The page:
The command line part after 2: doesn't make any sense to 'eac3to.exe'  and it will just make the program end in error. For some reason it seems to misinterpret the "(16:9)" part and it changes it to "(16.ac3", so I've edited it to an argument that will work. I've simply deleted everything past 1080i60 and replaced with ".mkv", which will put this video track into a temporary MKV container.

Now, I'm ready, so I can pick "Run Command." This will activate a command window and you can see 'eac3to.exe' do its job.
The resulting four files (a chapter file, the video file, a stereo PCM audio file, which will be converted to stereo FLAC, and a multichannel FLAC audio file from the DTS Master Audio track) will be stored in the folder I've chosen for the output. In this case, that's a folder I've named "MyMKVFile."
I have everything I need to create the concert video MKV and surround sound and stereo albums for my music library. First, I'm going to generate the audio albums. The FLAC files I have are audio of the whole concert. I would like to split them into individual tracks for each song. To accomplish this, I'm going to create a CUE file, which I can use to split the audio into separate files. A CUE file, is a metadata file which describes how the tracks of a CD are laid out and are stored as plain text files and commonly have a ".cue" filename extension. All I need is the start time information in the chapter file and the song titles listed on the back of the Blu-ray's sleeve. The number of chapters in the chapter file match the number of songs listed on the sleeve. Here's a snippet of the chapter file. To create the CUE file, I use a template, with the basic format, instead of starting from scratch. Here's a portion of my edited CUE file:
I've used the times from the chapter file for the start times of each track. The format for time is a little different in the chapter file and the CUE file. The chapter file uses HH:MM:SS.xxx and the CUE file use MM:SS:xx (where xx or xxx is fractions of the second). So for a chapter that starts at 01:06:05.295, I wrote 66:05:29 for the track start in the CUE file. You can test your CUE file with any program that can read them. I usually use foobar2000 because it's quick and easy. After right clicking the CUE and picking 'Open with foobar2000' I can see if it worked and I can test each track to verify that I've got the right times and track titles.

Using foobar's convert tool, I'm going to generate individual tracks from the big FLAC file identified in my CUE file. I have the convert utility set to convert to FLAC, so basically all it will do is create the 23 individual tracks. You can also accomplish this with other programs like JRMC. Once I've generated all my tracks for the FLAC file that was originally multichannel DTS-HD MA, I can repeat this process for the stereo RAW/PCM tracks. All I have to do is edit the CUE file and change the designated file so it uses the RAW PCM file instead of the DTS Master file.
I now have the individual audio tracks, both stereo and surround, and I can move them to my media server and import them into my JRMC music library. This Blu-ray also included some bonus material. I can use 'Another EAC3to GUI' to select the 2nd playlist where these bonus tracks were stored and then run through this process again.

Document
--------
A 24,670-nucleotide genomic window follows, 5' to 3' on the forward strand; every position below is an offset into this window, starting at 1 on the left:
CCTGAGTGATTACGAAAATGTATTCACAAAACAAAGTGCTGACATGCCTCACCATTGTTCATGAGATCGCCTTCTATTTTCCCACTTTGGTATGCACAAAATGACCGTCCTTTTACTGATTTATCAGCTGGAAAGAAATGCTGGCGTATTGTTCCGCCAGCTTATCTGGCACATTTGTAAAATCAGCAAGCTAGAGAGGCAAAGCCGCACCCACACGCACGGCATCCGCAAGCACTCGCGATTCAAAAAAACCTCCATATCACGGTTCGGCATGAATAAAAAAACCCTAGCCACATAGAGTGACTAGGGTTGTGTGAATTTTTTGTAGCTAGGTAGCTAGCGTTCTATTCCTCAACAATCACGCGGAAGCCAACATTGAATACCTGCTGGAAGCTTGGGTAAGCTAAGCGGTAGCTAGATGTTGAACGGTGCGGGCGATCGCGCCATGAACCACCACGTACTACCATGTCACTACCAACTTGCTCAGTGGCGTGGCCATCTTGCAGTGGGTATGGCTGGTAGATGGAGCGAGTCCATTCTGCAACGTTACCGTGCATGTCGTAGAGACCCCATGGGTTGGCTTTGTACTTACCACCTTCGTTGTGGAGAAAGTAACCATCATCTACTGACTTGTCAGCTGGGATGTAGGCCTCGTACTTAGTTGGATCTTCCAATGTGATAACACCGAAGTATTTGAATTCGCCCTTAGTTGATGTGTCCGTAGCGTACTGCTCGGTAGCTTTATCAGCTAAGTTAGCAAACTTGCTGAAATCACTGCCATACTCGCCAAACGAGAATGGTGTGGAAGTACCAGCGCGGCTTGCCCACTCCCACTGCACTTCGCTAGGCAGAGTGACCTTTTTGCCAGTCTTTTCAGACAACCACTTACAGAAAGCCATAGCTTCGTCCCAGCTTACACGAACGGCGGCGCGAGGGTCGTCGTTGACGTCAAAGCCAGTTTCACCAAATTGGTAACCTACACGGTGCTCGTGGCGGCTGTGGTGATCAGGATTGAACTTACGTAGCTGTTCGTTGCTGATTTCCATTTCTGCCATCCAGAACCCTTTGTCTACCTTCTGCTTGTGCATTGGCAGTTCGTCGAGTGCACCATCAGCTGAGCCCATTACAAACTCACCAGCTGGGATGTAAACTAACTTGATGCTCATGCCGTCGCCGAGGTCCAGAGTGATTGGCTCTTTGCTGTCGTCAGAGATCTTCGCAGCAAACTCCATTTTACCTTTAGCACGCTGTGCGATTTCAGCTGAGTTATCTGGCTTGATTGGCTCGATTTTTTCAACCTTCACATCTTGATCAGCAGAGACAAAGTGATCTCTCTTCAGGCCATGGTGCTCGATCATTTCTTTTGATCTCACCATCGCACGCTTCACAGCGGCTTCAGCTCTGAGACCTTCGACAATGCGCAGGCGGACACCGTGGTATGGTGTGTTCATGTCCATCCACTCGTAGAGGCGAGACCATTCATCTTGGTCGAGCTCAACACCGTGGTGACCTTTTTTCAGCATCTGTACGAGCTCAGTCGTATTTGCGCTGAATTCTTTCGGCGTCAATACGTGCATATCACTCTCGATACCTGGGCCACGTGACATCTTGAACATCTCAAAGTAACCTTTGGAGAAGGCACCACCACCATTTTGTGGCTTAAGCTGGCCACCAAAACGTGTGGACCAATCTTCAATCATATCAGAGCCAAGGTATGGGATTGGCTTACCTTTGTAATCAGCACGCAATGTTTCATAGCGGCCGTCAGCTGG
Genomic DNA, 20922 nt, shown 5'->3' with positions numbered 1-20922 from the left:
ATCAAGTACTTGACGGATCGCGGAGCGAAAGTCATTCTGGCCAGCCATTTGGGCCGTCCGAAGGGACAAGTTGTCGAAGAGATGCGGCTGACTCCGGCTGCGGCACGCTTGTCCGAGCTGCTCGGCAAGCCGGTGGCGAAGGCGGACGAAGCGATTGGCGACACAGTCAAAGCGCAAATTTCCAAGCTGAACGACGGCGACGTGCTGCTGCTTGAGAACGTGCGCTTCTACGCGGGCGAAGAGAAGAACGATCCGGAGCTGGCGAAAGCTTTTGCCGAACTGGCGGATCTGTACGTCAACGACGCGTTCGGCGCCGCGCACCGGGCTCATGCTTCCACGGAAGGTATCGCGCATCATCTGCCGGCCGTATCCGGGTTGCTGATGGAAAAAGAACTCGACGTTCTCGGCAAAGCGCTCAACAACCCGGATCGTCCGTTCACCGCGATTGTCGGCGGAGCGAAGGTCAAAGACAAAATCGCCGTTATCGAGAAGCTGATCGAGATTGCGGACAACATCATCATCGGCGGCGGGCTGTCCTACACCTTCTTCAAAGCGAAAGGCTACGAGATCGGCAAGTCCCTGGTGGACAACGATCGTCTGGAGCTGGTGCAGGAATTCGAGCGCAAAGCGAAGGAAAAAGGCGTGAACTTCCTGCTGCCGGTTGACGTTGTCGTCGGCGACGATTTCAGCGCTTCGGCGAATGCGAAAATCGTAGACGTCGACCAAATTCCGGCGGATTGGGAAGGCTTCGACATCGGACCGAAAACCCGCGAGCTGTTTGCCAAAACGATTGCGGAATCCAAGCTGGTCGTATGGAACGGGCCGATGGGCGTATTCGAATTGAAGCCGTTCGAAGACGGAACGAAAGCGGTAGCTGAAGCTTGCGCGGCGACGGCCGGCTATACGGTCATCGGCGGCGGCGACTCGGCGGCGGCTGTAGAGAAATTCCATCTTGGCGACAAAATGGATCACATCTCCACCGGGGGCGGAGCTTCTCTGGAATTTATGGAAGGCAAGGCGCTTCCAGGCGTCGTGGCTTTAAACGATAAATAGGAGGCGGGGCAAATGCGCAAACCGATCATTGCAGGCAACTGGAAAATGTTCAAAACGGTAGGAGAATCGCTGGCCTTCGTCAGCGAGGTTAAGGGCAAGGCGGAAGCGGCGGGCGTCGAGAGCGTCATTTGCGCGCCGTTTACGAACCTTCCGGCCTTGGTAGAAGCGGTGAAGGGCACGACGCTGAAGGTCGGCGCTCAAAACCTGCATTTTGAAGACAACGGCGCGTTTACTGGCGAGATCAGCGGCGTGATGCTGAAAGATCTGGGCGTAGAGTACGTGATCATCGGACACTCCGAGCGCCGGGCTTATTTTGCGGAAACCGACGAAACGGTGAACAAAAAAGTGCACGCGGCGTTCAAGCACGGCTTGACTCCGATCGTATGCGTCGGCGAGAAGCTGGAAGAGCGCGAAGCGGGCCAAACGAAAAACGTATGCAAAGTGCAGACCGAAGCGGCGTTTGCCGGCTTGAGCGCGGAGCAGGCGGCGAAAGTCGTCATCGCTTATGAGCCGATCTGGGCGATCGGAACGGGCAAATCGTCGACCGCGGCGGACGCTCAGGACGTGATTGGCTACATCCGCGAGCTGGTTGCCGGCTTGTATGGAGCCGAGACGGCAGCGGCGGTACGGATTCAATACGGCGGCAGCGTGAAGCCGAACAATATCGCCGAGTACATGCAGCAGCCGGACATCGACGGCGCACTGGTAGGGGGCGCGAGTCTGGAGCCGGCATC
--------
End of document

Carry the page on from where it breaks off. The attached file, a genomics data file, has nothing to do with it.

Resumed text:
Now that I have my audio albums, I can create my concert movie. The original full length audio tracks are still intact because foobar2000 did not delete the original files when it generated the files for each songs. So this brings us to the second part of the manual ripping method. I need to merge everything together into a concert movie, so I have a single MKV file of the audio and video. For this, I am using a program called 'mkvmerge GUI'. MKVmerge is the program 'Another AEC3to' uses to merge everything together during it's automated process. I am using a version of this with a nice graphical user interface (GUI). MKVmerge is part of MKVToolNix, which is a set of utilities for MKV files.
I've picked the 'add' button to add my audio and video files to the 'Input files' list. Using Windows Explorer you can also drag and drop these files into the 'Input files' section. As you can see above, I'm only including the multichannel FLAC file that was originally DTS-HD MA, but I could include the stereo PCM audio if I wanted both audio tracks. I don't, so I've only added the multichannel track. Next, I'm going to add the chapter file, so I can navigate from song to song (chapters) when I play the MKV with the software players on my computer. To do this, I've selected the 'Global' tab and browsed to and selected the chapter that was created with 'Another EAC3toGUI'. Before selecting the chapter file, I edited it using notepad and added the names of the songs to each chapter. The 'mkvmerge GUI' program also has a utility for editing your chapter names. Sometimes I use it to double check that I've got everything correct. To check your chapter titles, select the 'Chapter Editor' tab and drag and drop your chapter.txt file into the editor window.
I could have used this editor instead of notepad, but I think notepad's a little faster.
I can now merge everything into a single MKV file now that I've got the audio, video and chapter files selected and the output filename set to the location and desired name. Now I just pick the 'Start muxing' button and wait for it to finish.